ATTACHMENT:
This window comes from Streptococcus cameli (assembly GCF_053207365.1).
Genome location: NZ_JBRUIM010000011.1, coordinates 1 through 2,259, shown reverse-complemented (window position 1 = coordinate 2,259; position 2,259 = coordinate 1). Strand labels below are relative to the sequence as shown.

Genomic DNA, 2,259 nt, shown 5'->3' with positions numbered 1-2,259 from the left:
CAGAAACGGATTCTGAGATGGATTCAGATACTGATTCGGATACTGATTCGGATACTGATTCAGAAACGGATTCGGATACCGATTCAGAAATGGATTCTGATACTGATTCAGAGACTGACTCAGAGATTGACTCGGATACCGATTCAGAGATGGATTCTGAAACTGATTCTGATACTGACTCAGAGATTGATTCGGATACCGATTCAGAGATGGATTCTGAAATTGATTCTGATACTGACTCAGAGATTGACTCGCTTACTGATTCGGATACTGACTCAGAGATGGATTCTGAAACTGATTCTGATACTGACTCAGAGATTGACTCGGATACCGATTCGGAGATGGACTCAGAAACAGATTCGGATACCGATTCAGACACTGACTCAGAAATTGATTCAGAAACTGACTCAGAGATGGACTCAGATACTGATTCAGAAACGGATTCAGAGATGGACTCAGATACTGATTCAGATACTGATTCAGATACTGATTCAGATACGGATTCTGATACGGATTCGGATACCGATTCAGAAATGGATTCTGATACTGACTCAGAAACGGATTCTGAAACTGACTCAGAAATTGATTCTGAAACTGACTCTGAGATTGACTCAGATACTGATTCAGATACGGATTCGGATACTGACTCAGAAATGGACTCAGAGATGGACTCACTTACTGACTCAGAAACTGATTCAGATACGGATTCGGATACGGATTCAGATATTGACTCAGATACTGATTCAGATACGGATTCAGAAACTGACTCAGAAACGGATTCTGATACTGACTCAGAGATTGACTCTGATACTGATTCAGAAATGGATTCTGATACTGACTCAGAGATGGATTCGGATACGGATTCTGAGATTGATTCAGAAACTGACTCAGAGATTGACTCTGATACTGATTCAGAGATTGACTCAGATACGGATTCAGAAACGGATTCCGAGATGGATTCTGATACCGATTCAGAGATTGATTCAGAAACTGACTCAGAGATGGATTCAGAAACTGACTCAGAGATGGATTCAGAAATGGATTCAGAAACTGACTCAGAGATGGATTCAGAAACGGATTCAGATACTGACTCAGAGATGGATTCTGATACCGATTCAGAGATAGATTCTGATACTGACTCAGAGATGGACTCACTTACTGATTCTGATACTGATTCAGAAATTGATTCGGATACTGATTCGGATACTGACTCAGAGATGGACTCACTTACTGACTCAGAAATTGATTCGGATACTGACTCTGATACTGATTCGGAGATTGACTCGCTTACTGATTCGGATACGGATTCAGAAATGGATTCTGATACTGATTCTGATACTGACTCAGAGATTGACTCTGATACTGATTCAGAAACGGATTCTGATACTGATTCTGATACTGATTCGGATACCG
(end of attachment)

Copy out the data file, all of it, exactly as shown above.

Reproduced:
This window comes from Streptococcus cameli (assembly GCF_053207365.1).
Genome location: NZ_JBRUIM010000011.1, coordinates 1 through 2,259, shown reverse-complemented (window position 1 = coordinate 2,259; position 2,259 = coordinate 1). Strand labels below are relative to the sequence as shown.

Genomic DNA, 2,259 nt, shown 5'->3' with positions numbered 1-2,259 from the left:
CAGAAACGGATTCTGAGATGGATTCAGATACTGATTCGGATACTGATTCGGATACTGATTCAGAAACGGATTCGGATACCGATTCAGAAATGGATTCTGATACTGATTCAGAGACTGACTCAGAGATTGACTCGGATACCGATTCAGAGATGGATTCTGAAACTGATTCTGATACTGACTCAGAGATTGATTCGGATACCGATTCAGAGATGGATTCTGAAATTGATTCTGATACTGACTCAGAGATTGACTCGCTTACTGATTCGGATACTGACTCAGAGATGGATTCTGAAACTGATTCTGATACTGACTCAGAGATTGACTCGGATACCGATTCGGAGATGGACTCAGAAACAGATTCGGATACCGATTCAGACACTGACTCAGAAATTGATTCAGAAACTGACTCAGAGATGGACTCAGATACTGATTCAGAAACGGATTCAGAGATGGACTCAGATACTGATTCAGATACTGATTCAGATACTGATTCAGATACGGATTCTGATACGGATTCGGATACCGATTCAGAAATGGATTCTGATACTGACTCAGAAACGGATTCTGAAACTGACTCAGAAATTGATTCTGAAACTGACTCTGAGATTGACTCAGATACTGATTCAGATACGGATTCGGATACTGACTCAGAAATGGACTCAGAGATGGACTCACTTACTGACTCAGAAACTGATTCAGATACGGATTCGGATACGGATTCAGATATTGACTCAGATACTGATTCAGATACGGATTCAGAAACTGACTCAGAAACGGATTCTGATACTGACTCAGAGATTGACTCTGATACTGATTCAGAAATGGATTCTGATACTGACTCAGAGATGGATTCGGATACGGATTCTGAGATTGATTCAGAAACTGACTCAGAGATTGACTCTGATACTGATTCAGAGATTGACTCAGATACGGATTCAGAAACGGATTCCGAGATGGATTCTGATACCGATTCAGAGATTGATTCAGAAACTGACTCAGAGATGGATTCAGAAACTGACTCAGAGATGGATTCAGAAATGGATTCAGAAACTGACTCAGAGATGGATTCAGAAACGGATTCAGATACTGACTCAGAGATGGATTCTGATACCGATTCAGAGATAGATTCTGATACTGACTCAGAGATGGACTCACTTACTGATTCTGATACTGATTCAGAAATTGATTCGGATACTGATTCGGATACTGACTCAGAGATGGACTCACTTACTGACTCAGAAATTGATTCGGATACTGACTCTGATACTGATTCGGAGATTGACTCGCTTACTGATTCGGATACGGATTCAGAAATGGATTCTGATACTGATTCTGATACTGACTCAGAGATTGACTCTGATACTGATTCAGAAACGGATTCTGATACTGATTCTGATACTGATTCGGATACCG